He is in the business of selling conspiracy - the Illuminati, Satan worshippers, Lord Rothschild, etc. - but he labels his ramblings "prophecy" and implies his industry is actually "ministry." If you want to find out more you can do an easy enough Internet search for him, I don't want to link to his sites for obvious reasons.

He's someone I put in my "Ignatius file" primarily because he fits the main criteria...he is his own biggest and perhaps only fan.

Texe Marrs is relatively harmless. I'm sure there are people who buy his books, tapes, audio cassettes, DVDs, pamphlets, heck for all I know he'd probably come to your house for 20 bucks, but most of those folks were probably already on a road of twisted reality before they landed on Marrs.

Still I'm glad he sends his mailings to the radio station.
Roy Bragg, a local newspaper writer, has an excellent article out about Fred Phelps of Topeka Kansas. Phelps is a hatemonger, there's really no other way to put it. He's the guy who along with a rag tag bunch of fellow "believers"- mostly members of his family - decided it was a "ministry" to march about the country condemning homosexuality in the most offensive ways possible...and he is offensive no matter your beliefs regarding the issues surrounding homosexuality.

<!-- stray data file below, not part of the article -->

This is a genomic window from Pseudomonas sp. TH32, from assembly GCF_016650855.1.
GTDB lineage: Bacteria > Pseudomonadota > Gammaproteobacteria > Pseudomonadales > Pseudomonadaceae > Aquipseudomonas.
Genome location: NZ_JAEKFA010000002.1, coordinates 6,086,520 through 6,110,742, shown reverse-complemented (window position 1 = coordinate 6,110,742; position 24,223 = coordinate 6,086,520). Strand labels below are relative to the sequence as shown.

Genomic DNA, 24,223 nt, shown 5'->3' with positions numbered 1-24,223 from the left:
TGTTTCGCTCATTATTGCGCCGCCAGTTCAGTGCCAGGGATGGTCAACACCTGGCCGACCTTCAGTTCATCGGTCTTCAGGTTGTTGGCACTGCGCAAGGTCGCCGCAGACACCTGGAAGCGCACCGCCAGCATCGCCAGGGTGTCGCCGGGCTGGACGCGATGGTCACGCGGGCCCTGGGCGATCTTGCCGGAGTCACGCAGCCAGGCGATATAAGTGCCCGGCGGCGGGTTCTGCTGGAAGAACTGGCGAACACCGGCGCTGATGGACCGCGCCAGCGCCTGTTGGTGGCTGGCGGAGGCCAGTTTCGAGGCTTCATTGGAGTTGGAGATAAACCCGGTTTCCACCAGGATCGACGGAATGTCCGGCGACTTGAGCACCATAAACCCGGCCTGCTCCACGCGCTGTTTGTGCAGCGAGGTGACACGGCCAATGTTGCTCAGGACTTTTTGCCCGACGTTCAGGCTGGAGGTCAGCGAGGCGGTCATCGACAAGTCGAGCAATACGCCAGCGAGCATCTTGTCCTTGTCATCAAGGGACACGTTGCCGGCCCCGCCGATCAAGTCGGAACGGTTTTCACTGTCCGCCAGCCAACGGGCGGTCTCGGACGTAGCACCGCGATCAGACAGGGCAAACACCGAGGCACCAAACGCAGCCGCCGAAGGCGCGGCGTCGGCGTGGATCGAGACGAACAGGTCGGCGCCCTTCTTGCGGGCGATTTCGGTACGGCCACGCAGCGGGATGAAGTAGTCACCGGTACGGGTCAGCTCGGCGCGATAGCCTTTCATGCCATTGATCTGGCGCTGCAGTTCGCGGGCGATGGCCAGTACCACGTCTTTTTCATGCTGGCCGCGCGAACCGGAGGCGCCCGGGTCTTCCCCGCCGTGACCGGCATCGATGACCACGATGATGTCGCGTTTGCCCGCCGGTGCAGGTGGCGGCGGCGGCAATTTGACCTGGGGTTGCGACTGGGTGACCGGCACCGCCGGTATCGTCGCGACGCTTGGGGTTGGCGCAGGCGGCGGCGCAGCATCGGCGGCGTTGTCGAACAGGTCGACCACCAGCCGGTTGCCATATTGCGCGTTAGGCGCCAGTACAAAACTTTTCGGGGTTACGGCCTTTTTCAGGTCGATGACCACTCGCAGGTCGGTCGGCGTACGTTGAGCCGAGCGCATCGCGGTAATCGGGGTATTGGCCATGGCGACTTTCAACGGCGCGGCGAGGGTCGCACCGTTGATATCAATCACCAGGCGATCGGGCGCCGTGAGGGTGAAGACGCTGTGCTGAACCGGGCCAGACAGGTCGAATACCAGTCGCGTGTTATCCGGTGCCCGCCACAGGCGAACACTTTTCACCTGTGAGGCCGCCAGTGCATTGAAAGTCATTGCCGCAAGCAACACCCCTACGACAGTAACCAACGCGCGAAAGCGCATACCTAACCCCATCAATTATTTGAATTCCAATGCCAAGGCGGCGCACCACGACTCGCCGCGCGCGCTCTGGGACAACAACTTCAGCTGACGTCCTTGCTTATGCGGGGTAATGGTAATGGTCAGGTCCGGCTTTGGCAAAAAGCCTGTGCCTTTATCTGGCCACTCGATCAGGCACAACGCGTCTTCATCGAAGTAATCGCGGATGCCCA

Phelps traveled to San Antonio a few years ago because a longtime Sheriff's deputy had a sex change, and was allowed to continue in her...position on the force. For a while, Phelps sent our radio station and every other media outlet in town semi-pornographic cartoons mocking the Sheriff which appeared to be drawn by someone with a 6th grader's skills and an 8th grader's hormones. Our radio station limited coverage of his "demonstrations" primarily because they were both the words he used and to our collective sensibilities. I must confess being in radio that was an easy call to make. For television Phelps' scrawlings on placards and his wild-eyed visage can be very attractive, but to television's credit his protests here for the most part went unnoticed.